South African businesses are faced with an exceedingly difficult task. They have to find ways to survive in the face of ongoing political uncertainty, fast eroding business and investor confidence, and declining consumer spend. From large retail banks to small consultancies, local businesses have to fight hard to win customers – and even more so to retain them.
Indeed, as competition intensifies amidst a slowing economy, brand loyalty is becoming a thing of the past. Today, consumers switch between brands at the slightest hint of better prices, more responsive service and higher quality outcomes. More than ever before, businesses have to stand out – they have to have a clear differentiator in order to survive (and thrive) in a tough environment.
But how do you stand out in an increasingly crowded marketplace? The answer is straightforward: provide outstanding customer service.
Instead of looking to change or adjust their service or product offering, South African businesses can attract and retain customers simply by providing seamless and efficient customer service. In an environment in which quality customer service is infamously absent, this can be an almost instantaneous (and relatively easy) way for businesses to gain a critical competitive advantage.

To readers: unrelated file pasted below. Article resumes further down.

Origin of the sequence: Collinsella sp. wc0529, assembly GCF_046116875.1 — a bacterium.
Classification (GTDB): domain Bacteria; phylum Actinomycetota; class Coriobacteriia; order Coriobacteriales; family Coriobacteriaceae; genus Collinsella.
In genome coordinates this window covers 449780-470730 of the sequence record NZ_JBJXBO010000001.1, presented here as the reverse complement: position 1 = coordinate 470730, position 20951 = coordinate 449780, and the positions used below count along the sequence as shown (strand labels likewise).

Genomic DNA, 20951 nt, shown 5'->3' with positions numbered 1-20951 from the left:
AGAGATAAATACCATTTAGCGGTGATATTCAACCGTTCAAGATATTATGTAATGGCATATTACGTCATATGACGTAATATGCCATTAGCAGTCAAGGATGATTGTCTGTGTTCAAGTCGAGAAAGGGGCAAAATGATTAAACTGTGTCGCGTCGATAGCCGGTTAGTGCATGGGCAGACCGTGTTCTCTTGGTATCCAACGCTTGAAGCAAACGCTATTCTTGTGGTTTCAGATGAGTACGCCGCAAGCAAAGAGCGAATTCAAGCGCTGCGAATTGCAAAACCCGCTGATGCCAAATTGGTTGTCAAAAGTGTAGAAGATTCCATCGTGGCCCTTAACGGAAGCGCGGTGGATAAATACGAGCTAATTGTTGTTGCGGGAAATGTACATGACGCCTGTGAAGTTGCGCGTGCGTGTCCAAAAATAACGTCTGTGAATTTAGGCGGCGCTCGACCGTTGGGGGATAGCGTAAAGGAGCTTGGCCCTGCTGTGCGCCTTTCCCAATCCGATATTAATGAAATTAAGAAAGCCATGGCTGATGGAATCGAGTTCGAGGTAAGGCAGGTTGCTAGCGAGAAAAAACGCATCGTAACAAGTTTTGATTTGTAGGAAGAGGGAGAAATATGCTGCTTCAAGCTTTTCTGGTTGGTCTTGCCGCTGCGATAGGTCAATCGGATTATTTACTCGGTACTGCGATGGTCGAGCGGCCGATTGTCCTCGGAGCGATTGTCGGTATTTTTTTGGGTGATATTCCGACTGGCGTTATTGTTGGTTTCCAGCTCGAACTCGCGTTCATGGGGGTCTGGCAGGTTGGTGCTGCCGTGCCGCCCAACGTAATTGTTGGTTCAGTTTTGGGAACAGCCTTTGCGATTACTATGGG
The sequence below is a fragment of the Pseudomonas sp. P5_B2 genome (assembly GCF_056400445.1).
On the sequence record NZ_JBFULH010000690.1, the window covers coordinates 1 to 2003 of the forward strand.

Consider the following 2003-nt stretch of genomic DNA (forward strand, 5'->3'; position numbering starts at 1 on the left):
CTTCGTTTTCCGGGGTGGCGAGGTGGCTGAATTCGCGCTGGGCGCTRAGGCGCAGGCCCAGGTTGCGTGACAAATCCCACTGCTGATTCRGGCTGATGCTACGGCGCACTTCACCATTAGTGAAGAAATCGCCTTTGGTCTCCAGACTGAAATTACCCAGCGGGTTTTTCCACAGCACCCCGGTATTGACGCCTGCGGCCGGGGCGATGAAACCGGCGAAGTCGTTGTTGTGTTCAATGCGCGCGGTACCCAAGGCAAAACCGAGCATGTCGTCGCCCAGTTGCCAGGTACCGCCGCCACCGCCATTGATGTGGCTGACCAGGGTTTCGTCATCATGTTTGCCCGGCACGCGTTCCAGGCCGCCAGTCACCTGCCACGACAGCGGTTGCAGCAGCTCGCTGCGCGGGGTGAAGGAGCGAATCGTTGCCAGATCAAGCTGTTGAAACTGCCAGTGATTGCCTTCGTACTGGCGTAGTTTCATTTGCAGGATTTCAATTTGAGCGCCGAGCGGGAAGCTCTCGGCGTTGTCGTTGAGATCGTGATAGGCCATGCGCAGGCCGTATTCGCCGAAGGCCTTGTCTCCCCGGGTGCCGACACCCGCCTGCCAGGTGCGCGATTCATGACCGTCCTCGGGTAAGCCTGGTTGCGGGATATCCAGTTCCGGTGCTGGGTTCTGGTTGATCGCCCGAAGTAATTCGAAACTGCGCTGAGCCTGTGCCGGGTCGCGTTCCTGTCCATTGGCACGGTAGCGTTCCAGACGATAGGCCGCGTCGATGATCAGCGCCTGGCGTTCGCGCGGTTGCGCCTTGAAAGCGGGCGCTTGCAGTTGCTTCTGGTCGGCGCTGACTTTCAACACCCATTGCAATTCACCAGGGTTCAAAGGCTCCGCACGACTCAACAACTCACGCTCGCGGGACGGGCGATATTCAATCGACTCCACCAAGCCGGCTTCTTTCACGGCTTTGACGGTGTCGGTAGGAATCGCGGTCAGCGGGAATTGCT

Get your customer service right, and you will instantly stand out from the crowd…
Beyond the buzzwords
There can be no doubt that modern businesses have lost touch with the consumer and end-user. While this can be attributed to many factors (urbanisation, the loss of the ‘corner store’, retail chains, hyper-connectivity, etc) the end result is the same: businesses no longer have a personal, ‘human’ relationship with customers. They have no knowledge of who they are dealing with, what that person’s needs are, their historical relationship with the brand, etc. All intimacy and connection has been lost – the essential link has been broken.
Some companies have recognised this, and have taken steps to repair the broken link. In recent years, we have witnessed the emergence of myriad technology solutions and platforms to help businesses get it right. Arguably, however, many ‘solutions’ have been sold on the back of attractive buzzwords (cloud, virtualisation, AI, Big Data, chatbots, etc) that have seldom translated into positive and measurable outcomes for businesses.